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Glass half-empty exhibiting is not what you need

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Posted by , 29th October 2019

Glass half-empty exhibiting will do you no good.

Great ceiling and colour scheme on the Moomin stand at Brand Licensing Europe. No half-empty exhibiting here.

You have to keep in mind as I share this tale that I was young and enthusiastic.

Also, I was working for a show organising company that magicked-up visitors by the tens of thousands.

As a young member of a trade show organising team way back when; I used to make a rod for my own back whenever I went on-site to one of our events. 

How did I do this? 

In the middle of a busy show, I would ask my exhibitors, the people I had communicated all year long with by phone, letter or fax (look-up what that is) what seemed to me to be an essential question;

“How is the show going?”

Wouldn’t you know, my enthusiasm always got the better of me. I was actually pleased to meet my clients after all the third-party communications.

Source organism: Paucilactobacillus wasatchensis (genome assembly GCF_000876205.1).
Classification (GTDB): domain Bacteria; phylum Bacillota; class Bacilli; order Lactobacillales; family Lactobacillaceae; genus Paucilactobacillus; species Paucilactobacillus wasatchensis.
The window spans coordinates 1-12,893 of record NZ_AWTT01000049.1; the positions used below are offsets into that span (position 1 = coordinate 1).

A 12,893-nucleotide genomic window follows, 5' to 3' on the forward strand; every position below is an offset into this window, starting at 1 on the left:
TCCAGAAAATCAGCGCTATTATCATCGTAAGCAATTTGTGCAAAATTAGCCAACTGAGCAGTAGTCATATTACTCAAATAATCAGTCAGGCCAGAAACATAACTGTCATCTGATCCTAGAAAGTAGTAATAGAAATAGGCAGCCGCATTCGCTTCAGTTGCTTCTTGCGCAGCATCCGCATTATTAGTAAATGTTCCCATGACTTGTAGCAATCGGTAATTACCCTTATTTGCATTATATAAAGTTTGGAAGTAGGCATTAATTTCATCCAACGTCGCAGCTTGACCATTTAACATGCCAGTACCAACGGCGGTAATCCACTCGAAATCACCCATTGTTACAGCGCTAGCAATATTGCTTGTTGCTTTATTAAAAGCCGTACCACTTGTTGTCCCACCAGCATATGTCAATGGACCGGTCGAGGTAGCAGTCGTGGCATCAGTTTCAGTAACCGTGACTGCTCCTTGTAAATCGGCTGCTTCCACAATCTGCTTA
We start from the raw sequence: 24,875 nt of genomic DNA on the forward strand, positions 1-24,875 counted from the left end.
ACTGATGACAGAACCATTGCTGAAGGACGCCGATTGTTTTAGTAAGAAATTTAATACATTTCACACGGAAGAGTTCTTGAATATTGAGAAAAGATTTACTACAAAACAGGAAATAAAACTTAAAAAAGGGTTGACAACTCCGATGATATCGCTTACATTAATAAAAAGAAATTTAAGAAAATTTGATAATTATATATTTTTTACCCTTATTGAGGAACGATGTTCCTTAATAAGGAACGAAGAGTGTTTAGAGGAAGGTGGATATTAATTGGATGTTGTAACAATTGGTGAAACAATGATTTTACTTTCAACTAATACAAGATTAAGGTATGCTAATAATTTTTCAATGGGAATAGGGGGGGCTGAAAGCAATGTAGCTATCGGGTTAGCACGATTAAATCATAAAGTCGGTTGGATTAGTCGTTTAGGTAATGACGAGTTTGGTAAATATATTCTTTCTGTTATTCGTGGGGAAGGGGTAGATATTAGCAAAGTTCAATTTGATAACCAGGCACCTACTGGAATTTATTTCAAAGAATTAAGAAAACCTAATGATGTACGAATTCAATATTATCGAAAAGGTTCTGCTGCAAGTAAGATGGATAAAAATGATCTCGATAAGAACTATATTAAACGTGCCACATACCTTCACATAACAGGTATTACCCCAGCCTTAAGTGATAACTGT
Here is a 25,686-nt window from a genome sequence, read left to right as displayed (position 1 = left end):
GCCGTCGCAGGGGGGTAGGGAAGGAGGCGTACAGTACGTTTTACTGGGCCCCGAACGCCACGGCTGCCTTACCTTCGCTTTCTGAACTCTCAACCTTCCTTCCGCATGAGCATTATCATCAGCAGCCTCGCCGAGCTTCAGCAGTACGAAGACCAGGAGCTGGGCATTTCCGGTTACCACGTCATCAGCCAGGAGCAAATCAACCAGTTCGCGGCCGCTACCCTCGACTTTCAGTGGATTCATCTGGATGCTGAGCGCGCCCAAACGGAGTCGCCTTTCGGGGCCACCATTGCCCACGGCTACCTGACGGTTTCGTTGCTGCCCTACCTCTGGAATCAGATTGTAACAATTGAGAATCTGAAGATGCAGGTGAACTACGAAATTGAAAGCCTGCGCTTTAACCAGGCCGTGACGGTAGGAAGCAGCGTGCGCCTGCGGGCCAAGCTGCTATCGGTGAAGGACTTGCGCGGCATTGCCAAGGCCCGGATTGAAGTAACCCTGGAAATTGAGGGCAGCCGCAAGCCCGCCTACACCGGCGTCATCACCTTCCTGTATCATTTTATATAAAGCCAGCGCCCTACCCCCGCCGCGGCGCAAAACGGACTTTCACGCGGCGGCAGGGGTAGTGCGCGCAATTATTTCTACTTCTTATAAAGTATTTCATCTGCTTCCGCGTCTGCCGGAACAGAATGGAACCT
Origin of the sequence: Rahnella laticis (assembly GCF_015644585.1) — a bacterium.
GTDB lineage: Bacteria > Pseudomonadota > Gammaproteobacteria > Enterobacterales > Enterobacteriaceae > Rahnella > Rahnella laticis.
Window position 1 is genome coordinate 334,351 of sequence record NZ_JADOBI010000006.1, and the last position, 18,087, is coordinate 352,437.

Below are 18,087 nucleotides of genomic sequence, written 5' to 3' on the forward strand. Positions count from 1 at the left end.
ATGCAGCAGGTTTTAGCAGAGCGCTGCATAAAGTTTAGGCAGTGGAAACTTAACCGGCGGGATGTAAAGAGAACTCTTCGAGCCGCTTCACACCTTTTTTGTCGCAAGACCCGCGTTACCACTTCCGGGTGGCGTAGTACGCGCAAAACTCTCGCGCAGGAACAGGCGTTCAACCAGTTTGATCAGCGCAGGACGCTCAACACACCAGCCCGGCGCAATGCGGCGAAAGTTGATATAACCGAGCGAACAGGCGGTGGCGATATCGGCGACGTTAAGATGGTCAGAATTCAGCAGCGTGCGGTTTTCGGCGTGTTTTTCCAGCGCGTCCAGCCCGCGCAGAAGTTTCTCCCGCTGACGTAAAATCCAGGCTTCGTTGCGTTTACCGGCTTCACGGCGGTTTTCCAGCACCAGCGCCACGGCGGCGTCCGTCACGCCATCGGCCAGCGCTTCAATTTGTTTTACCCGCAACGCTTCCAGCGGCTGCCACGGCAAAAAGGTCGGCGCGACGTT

Invariably, I would hear a tale of woe.

Even if the aisles in front of them where packed tighter than a tin of sardines, I would hear a spotlight was out on their stand. 

Or, a wrong chair was delivered. Or that our organisational skills sucked because they had to queue in the organiser’s office for a few minutes.

But, I would ask; “What about the show? What about the visitors? Isn’t the attendance great?”

Begrudgingly, they would then admit that yes, the attendance was “fair”, but they would have to “wait and see what came out of it.”

I learned from these conversations the meaning of the phrase “seeing the glass half empty.” 

These exhibitors practised glass-half-empty exhibiting. They were not focusing on the big picture and the big opportunity that was happening all around them.

I also soon learned to stop asking that particular question instead of asking how many leads had been taken so far, who their star visitor had been and of course, whether they were going to book for the next show. 

My point is; try to focus on the important stuff when you exhibit. Chairs and spotlights can be replaced easily, the chance to meet those particular potential clients cannot. 

You have to make the very most of every sales opportunity, especially when you exhibit. 

One aspect of achieving the objective is promoting your presence at the show, and the Exhibitors Only team can enthusiastically help you to do that. 

I and they, produce email marketing, landing pages, reports, press releases and whitepapers for exhibitors and exhibition organisers. 

You can find out more about the service by clicking here

David O’Beirne

Posted in Trade show advice  /  Trade show ideas  /  Trade show marketing  /  Trade show sales

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